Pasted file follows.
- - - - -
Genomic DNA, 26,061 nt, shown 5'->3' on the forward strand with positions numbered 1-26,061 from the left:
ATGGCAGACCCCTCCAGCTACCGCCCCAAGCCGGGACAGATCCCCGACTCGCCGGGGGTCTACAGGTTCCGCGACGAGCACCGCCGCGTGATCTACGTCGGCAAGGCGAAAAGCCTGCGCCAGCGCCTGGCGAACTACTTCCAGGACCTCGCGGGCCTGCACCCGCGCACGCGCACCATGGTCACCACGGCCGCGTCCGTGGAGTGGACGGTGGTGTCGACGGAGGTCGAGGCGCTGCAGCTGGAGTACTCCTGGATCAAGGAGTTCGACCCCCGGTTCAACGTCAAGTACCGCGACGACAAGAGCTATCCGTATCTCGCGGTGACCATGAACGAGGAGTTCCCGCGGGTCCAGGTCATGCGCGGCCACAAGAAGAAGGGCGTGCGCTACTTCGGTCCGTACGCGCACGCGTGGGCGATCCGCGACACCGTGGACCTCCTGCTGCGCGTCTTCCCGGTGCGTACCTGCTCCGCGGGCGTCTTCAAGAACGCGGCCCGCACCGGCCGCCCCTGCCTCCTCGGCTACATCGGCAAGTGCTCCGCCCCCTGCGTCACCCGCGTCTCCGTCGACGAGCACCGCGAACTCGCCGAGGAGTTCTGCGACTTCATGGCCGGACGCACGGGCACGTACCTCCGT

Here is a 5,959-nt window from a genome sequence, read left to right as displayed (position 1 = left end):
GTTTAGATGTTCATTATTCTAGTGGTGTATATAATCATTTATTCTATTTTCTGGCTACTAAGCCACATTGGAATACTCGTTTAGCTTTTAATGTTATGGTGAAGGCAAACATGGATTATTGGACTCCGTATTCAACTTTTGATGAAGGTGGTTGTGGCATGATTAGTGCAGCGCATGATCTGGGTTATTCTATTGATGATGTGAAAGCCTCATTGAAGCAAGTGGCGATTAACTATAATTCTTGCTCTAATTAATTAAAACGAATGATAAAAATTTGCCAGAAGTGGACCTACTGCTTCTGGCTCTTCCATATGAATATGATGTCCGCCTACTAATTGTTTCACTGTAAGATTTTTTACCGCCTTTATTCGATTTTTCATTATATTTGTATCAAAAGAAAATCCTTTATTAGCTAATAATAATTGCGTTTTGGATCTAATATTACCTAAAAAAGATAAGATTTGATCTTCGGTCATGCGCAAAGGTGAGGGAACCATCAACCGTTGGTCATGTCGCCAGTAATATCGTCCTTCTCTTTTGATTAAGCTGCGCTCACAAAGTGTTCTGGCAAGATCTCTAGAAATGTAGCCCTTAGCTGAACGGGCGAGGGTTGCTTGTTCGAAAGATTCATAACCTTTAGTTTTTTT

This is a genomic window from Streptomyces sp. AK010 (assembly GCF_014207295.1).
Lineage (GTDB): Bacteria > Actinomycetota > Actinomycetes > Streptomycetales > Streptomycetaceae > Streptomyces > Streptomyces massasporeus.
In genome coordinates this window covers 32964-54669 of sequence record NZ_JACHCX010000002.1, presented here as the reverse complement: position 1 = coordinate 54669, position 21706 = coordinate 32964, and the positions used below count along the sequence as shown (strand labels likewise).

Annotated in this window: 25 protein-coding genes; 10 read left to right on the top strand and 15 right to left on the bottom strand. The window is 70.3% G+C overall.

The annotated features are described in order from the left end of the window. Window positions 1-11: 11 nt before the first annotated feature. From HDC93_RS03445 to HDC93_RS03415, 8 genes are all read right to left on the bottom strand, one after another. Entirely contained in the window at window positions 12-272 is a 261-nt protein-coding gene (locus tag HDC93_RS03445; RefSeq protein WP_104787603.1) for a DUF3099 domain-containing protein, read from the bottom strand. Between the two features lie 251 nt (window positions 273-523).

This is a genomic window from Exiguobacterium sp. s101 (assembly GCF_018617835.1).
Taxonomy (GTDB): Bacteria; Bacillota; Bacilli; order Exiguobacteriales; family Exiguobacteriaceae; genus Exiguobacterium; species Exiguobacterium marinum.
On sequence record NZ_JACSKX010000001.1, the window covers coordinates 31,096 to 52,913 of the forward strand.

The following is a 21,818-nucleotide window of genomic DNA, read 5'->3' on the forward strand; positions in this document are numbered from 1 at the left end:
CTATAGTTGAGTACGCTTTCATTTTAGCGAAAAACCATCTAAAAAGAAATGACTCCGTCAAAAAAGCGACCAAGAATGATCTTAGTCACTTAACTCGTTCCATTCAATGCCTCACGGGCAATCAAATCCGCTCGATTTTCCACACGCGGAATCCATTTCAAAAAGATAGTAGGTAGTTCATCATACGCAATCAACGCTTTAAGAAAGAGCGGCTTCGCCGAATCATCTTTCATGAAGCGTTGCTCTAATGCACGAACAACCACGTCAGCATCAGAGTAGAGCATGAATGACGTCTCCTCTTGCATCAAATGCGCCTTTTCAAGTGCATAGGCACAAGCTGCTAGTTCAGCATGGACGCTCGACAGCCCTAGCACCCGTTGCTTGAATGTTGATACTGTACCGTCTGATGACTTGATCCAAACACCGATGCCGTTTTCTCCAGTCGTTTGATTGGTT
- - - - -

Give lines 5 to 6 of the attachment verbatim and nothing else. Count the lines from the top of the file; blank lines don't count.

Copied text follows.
This is a genomic window from Streptomyces sp. AK010 (assembly GCF_014207295.1).
Lineage (GTDB): Bacteria > Actinomycetota > Actinomycetes > Streptomycetales > Streptomycetaceae > Streptomyces > Streptomyces massasporeus.